Photography often acts as a fast route to see the past, but what is beyond the camera’s sight? Subconsciously, the brain creates narratives beyond physical photographs, beyond what we logically know or see. These leaps are our imagined archives and it’s within their boundless possibilities that Night Stars lives, filling the gaps.
*Due to COVID-19, “Night Stars” will be open for regular weekend hours with limited capacity and is available to view by private appointments during the week until further notice. The digital exhibition twin is available on https://www.paradigmarts.org/ for viewing from home. These policies are dependent on the current policies of the CDC, WHO and the Governor and Mayor’s offices. Paradigm Gallery’s number one priority is the safety and wellness of their visitors. For live updates on the exhibition and appointments, please visit the Paradigm website and socials. For any questions on Paradigm’s current policies, please email email@example.com.
About Shawn Theodore Shawn Theodore (b. 1970, Germany) is an award-winning photographer whose work opens broad conversations regarding the role of the photographer in the shaping of agency and imagery, engages in new forms of storytelling, and impacts the trajectory of the collective black consciousness.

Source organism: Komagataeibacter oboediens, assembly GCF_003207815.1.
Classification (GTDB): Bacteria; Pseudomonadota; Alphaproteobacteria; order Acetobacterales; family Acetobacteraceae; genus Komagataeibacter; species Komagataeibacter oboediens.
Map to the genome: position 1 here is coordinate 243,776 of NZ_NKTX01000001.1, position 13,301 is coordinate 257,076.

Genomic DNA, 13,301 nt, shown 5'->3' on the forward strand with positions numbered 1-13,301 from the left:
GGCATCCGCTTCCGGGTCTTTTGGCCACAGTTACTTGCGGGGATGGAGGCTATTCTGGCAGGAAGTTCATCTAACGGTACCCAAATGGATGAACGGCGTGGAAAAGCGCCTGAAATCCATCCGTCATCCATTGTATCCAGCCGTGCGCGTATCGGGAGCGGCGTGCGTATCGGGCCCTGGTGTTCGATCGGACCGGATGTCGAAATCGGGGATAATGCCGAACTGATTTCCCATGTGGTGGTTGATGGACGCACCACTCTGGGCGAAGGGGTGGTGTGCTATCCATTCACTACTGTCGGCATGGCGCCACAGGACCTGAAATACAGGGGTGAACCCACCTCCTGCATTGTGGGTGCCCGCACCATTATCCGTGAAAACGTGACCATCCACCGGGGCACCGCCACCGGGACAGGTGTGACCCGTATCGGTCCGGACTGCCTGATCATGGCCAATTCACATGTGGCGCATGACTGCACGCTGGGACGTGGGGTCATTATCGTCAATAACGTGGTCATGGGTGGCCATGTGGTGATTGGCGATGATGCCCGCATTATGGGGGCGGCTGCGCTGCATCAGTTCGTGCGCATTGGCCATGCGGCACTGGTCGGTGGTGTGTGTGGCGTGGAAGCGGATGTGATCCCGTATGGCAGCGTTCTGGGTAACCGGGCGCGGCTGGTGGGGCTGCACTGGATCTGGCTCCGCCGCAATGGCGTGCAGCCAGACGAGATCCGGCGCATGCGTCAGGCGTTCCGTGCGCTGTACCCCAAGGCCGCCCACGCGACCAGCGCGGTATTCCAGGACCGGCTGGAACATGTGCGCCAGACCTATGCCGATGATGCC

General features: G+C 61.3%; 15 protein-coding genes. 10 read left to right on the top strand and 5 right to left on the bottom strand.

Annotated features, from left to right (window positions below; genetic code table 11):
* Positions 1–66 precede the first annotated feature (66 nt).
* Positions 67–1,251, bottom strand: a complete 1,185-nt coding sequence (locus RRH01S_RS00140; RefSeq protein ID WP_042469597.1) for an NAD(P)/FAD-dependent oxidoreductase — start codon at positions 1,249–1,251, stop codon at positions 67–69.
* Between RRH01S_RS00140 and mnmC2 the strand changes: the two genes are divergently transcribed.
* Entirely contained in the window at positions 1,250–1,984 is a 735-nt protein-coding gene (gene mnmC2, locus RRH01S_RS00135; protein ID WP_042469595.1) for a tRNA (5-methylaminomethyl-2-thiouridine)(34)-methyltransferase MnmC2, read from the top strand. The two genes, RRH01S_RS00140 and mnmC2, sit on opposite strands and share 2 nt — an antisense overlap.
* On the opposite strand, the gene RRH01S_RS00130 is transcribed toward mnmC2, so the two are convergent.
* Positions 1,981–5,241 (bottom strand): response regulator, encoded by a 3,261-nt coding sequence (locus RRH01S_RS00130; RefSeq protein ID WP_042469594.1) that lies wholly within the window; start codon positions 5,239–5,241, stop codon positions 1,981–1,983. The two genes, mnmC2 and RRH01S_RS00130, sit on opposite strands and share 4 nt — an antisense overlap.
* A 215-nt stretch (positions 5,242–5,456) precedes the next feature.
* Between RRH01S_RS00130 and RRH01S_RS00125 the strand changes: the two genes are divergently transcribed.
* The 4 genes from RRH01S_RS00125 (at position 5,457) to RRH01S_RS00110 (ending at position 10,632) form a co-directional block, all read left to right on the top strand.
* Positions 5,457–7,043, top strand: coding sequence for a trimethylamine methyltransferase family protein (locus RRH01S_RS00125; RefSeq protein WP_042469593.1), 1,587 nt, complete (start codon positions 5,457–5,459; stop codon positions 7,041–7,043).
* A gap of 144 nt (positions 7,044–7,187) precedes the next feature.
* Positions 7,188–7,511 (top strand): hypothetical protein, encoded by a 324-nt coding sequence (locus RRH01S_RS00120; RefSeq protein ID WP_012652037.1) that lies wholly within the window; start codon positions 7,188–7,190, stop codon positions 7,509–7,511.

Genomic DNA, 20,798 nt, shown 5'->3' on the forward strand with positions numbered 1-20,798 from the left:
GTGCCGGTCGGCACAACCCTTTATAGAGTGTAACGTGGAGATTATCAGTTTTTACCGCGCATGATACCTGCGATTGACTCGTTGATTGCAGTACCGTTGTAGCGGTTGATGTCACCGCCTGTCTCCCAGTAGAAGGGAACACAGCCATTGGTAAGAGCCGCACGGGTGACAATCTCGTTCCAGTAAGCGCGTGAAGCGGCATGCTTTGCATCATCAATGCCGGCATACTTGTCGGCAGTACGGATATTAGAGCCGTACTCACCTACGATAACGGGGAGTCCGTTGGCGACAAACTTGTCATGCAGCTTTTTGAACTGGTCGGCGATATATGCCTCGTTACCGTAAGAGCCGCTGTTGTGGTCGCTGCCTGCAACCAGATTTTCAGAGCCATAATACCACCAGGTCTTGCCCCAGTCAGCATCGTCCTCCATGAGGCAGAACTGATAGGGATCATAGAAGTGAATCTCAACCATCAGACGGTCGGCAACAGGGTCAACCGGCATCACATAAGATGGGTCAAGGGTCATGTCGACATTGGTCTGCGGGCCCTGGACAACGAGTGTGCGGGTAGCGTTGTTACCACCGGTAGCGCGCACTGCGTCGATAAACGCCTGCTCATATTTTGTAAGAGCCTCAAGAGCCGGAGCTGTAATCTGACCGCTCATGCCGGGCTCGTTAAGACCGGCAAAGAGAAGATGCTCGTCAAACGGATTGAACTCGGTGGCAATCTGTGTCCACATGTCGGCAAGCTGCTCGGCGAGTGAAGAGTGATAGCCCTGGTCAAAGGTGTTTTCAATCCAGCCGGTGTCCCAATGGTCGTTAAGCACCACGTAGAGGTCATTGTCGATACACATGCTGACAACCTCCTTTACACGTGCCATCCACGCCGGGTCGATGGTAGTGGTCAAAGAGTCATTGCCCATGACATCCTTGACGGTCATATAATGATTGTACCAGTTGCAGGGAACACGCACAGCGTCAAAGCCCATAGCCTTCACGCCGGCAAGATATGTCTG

Theodore has participated in exhibitions at various institutions, galleries and fairs, including the African American Museum in Philadelphia (2017, 2018), Mennello Museum of American Art (2018), The Barnes Foundation (2017, 2018, 2019), Steven Kasher Gallery (2018), AIPAD (2018, 2019), Hudson Valley Community College (2018), Catherine Edelman Gallery (2017), The Bakalar & Paine Galleries at MassArt (2017), Snap! Orlando (2018), Richard Beavers Gallery (2018), PRIZM Art Fair, Scope Art Fair, Philadelphia Photo Arts Center, Rush Arts Gallery (2017, 2018), and the University of the Arts (2019).